Yukihime: “Did you choose us as your partners to keep that master detective out of danger?”
Juugo: “Of course not. I just didn’t want her finding out who I really am.”
I’m not sure what to make of this show anymore. But what’s clear is that Juugo isn’t as bland and ordinary as he had let on in the first three episodes. He supposedly has ties with Matsuri, a phantom thief troupe. In a phone call between Juugo and his father, we learn of a few juicy tidbits. First, Juugo refuses to succeed his father, and this might be why the kid has been exiled to this bizarre island. Second, Juugo has this interesting bit to say: “You say you’re noble thieves who steal from the wicked, and who help people in trouble, but that’s all bull.” If Juugo’s father isn’t in charge of Matsuri himself, he is at least a high ranking member within the organization. Finally, Juugo’s father reasons that since Juugo is incapable of loving another, our hero was never really qualified to succeed him to begin with. Basically, Juugo’s either a misanthrope or he’s selfish. Perhaps even both.
Ultimately, however, the main thrust behind this show is really the mystery surrounding Nanana’s death. We see in the cold opening that the ghost’s previous tenant had abandoned the mission out of fear of reprisal. The girl was afraid she’d be killed too if she discovered the truth behind Nanana’s death. As if to mirror the cold opening, the ending suggests that Nanana sincerely believes that Juugo will somehow succeed where others have failed. Not only that, she also believes that Juugo is a good person, which counters a lot of the evidence we see in this week’s episode. First, of course, is the phone call between Juugo and his father. From that, we know that Juugo is supposedly a selfish person who hates other people. But not only that, Juugo apparently tried to betray Tensai. Did he really intend to, however? Or was he just putting on airs. Finally, Juugo speaks as though he has derision for other people’s dreams.
Oh yeah, Isshin wanted to use the Wizard’s Cane in order to achieve world domination (I’m so tired of hearing the “Sekai seifuku!” phrase). In response, Juugo rants not just about Isshin’s dreams but Tensai’s master detective spiel as well. According to our protagonist, these two characters’ dreams are embarrassing. Frankly, that’s a rather bizarre stance to take, isn’t it? As ridiculous as those characters may sound — and I do agree that being a self-proclaimed master detective is pretty silly — why does Juugo care? What difference does it make to him that other people have dreams that are perhaps a little too unrealistic and grandiose? In the end, Juugo even admits he’s being a hypocrite, so he hold himself back from punching his betrayer.
I guess this is where we currently stand: Juugo has been sent to this island because he’s given up on his dreams or something, and he seems to have some level of contempt for his peers. In other words, he’s not exactly a good person at the moment, i.e. the goody-two-shoes you’d typically expect from the average anime protagonist. Nevertheless, he’s Nanana’s sole hope in solving the mystery behind her death. Nevertheless, Juugo’s father claims that his son is incapable of loving another person. I guess he’ll have to learn to love Nanana then. After all, if the previous tenant was afraid for her life, I doubt that same threat will have suddenly gone away. It’s highly likely that Juugo will also endanger his life if he truly tries to help Nanana.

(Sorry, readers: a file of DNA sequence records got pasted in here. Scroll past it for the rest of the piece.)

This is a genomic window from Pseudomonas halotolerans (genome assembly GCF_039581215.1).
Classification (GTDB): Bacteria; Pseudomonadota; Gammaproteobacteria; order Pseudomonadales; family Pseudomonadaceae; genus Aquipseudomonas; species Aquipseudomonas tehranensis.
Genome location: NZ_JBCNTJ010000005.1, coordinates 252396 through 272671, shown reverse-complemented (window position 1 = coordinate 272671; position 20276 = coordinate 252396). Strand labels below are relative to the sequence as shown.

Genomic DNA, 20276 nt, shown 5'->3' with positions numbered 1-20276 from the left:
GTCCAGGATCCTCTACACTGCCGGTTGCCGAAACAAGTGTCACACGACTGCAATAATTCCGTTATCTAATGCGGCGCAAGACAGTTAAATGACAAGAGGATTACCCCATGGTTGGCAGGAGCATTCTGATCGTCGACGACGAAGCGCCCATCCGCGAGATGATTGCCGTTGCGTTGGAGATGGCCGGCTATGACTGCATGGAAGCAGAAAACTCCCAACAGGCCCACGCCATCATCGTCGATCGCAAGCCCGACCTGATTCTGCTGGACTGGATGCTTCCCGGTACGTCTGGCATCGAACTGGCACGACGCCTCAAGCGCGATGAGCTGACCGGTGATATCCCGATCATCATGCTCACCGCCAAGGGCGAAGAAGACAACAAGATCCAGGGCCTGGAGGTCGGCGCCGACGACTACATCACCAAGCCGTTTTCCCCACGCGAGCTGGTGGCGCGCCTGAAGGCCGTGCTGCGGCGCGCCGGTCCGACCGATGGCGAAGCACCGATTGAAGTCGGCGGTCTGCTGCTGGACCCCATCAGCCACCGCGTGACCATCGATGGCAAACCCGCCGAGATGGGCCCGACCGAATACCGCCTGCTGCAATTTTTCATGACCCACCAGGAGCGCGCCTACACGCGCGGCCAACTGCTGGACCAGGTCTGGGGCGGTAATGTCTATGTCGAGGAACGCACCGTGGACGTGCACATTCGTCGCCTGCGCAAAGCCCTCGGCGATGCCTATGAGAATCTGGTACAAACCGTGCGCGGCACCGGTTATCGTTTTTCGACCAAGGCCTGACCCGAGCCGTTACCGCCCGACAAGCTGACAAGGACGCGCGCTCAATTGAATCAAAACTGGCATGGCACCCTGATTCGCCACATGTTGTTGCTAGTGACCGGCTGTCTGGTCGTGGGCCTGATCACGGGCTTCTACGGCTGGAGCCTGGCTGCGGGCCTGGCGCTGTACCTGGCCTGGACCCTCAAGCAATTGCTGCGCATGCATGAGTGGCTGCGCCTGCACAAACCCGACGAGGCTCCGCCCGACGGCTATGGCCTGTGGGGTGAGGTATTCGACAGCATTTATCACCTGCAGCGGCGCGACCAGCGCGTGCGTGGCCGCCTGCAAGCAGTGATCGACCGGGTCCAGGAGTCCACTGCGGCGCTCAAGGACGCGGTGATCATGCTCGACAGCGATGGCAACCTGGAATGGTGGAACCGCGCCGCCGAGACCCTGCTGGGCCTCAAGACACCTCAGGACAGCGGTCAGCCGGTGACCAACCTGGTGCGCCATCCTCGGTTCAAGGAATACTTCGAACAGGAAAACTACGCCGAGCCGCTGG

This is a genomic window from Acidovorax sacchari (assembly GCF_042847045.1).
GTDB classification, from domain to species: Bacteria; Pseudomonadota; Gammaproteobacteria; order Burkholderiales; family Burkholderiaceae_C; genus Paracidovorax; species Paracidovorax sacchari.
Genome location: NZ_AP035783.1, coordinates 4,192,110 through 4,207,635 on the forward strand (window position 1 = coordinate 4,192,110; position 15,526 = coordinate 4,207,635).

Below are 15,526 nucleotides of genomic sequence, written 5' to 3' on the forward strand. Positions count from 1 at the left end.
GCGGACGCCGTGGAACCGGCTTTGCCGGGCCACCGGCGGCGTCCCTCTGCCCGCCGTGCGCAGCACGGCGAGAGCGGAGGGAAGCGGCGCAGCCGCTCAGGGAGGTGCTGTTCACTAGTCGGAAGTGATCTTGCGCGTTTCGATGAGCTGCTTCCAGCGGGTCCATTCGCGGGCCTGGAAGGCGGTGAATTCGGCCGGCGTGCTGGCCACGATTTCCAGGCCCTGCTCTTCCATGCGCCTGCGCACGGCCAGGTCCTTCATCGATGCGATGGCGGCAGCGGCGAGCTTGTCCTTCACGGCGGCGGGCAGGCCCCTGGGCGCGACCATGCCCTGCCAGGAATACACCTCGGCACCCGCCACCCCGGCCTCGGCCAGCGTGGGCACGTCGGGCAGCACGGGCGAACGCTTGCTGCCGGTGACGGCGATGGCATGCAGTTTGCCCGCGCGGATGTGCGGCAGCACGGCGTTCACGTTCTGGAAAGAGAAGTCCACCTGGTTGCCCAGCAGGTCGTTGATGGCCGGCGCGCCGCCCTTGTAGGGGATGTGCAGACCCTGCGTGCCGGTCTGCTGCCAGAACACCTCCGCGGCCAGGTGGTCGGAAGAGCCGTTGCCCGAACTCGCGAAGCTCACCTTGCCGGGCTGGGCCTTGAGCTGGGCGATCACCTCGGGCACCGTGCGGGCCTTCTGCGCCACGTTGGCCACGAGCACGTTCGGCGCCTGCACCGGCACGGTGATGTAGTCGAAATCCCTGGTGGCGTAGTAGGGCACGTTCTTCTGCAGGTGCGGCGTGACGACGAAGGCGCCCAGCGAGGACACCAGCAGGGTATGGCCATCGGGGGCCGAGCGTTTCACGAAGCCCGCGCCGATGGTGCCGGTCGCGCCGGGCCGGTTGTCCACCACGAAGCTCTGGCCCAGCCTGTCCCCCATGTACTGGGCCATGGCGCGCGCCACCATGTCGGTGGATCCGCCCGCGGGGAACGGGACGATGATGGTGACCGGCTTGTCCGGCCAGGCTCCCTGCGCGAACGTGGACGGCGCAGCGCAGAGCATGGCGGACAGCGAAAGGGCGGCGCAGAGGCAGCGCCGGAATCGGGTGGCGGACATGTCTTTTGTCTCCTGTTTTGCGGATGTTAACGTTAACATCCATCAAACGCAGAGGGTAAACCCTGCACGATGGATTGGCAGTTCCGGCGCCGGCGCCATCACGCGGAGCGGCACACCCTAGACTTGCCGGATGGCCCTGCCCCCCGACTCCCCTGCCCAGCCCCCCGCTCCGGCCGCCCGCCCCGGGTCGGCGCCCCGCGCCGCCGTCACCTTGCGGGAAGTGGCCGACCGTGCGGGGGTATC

Having said all of this, however, I still don’t know what to make of this anime. It’s part murder mystery, part treasure hunting, part drama, part comedy, so on and so forth. I’ll admit the show can be slightly intriguing, I guess, but I can’t quite say I’d recommend it to anyone just yet. It feels all over the place at times, unsure of what it truly wants to be. Am I supposed to feel bad for Nanana even though she just sits there, plays video games all day and night, and consumes buckets upon buckets of pudding? This is just one example of the show trying its hand at every little genre, yet excelling at none of them. But why is that? Because ultimately, time is an important factor. With four episodes bouncing around all over the place, no aspect of the show has really had the time to really develop itself. I have yet to think, “Wow, they really put a lot of thought into X,” where X can be anything in the anime.
I just have one last thing to talk about. I always want to fall asleep whenever Tensai launches into one of hers “Let me explain everything to you and thus the audience” mode. It wouldn’t hurt to give her a tiny weakness or two, guys. In fact, it would actually make her more interesting as a character. Unfortunately, Tensai continues to be two billion steps ahead of everyone, and this makes her seem like nothing more than a walking, talking answer key. And after four episodes, it doesn’t even feel as though this will change anytime soon. It’s not just that she’s perfect; it’s that she ends up doing everything. In both episodes two and three, Tensai single-handedly solved the puzzles to both Ruins, and Juugo ended up doing nothing but the grunt work. In the first half of this episode, another character ends up distracting Tensai for a short bit, and it’s like, “Wow! You mean to tell me there are other characters in this show and they actually have important things to say?” But she eventually reappears to offer up another one of her dry explanations and I just can’t help but roll my eyes. Even Superman has more flaws than our master detective.